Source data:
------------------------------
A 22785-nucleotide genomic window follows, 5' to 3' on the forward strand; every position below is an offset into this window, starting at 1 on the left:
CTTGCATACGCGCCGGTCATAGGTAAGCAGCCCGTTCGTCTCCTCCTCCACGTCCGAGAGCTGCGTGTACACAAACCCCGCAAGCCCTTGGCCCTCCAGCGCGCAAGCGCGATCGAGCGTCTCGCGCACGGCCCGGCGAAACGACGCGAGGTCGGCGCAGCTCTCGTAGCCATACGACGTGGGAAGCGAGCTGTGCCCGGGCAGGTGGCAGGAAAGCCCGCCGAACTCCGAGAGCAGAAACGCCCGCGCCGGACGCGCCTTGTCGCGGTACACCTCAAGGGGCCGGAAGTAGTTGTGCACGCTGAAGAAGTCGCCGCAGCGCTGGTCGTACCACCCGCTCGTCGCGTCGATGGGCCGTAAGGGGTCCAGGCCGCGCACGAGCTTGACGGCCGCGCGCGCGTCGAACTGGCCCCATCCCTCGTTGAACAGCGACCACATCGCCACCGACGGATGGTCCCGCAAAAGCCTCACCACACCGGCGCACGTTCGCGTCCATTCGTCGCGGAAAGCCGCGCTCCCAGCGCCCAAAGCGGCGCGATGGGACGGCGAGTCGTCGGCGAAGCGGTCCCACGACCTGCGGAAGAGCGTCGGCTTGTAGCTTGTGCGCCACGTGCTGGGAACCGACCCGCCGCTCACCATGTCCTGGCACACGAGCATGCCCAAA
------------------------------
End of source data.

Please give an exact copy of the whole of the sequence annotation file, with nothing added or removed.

A 22785-nucleotide genomic window follows, 5' to 3' on the forward strand; every position below is an offset into this window, starting at 1 on the left:
CTTGCATACGCGCCGGTCATAGGTAAGCAGCCCGTTCGTCTCCTCCTCCACGTCCGAGAGCTGCGTGTACACAAACCCCGCAAGCCCTTGGCCCTCCAGCGCGCAAGCGCGATCGAGCGTCTCGCGCACGGCCCGGCGAAACGACGCGAGGTCGGCGCAGCTCTCGTAGCCATACGACGTGGGAAGCGAGCTGTGCCCGGGCAGGTGGCAGGAAAGCCCGCCGAACTCCGAGAGCAGAAACGCCCGCGCCGGACGCGCCTTGTCGCGGTACACCTCAAGGGGCCGGAAGTAGTTGTGCACGCTGAAGAAGTCGCCGCAGCGCTGGTCGTACCACCCGCTCGTCGCGTCGATGGGCCGTAAGGGGTCCAGGCCGCGCACGAGCTTGACGGCCGCGCGCGCGTCGAACTGGCCCCATCCCTCGTTGAACAGCGACCACATCGCCACCGACGGATGGTCCCGCAAAAGCCTCACCACACCGGCGCACGTTCGCGTCCATTCGTCGCGGAAAGCCGCGCTCCCAGCGCCCAAAGCGGCGCGATGGGACGGCGAGTCGTCGGCGAAGCGGTCCCACGACCTGCGGAAGAGCGTCGGCTTGTAGCTTGTGCGCCACGTGCTGGGAACCGACCCGCCGCTCACCATGTCCTGGCACACGAGCATGCCCAAA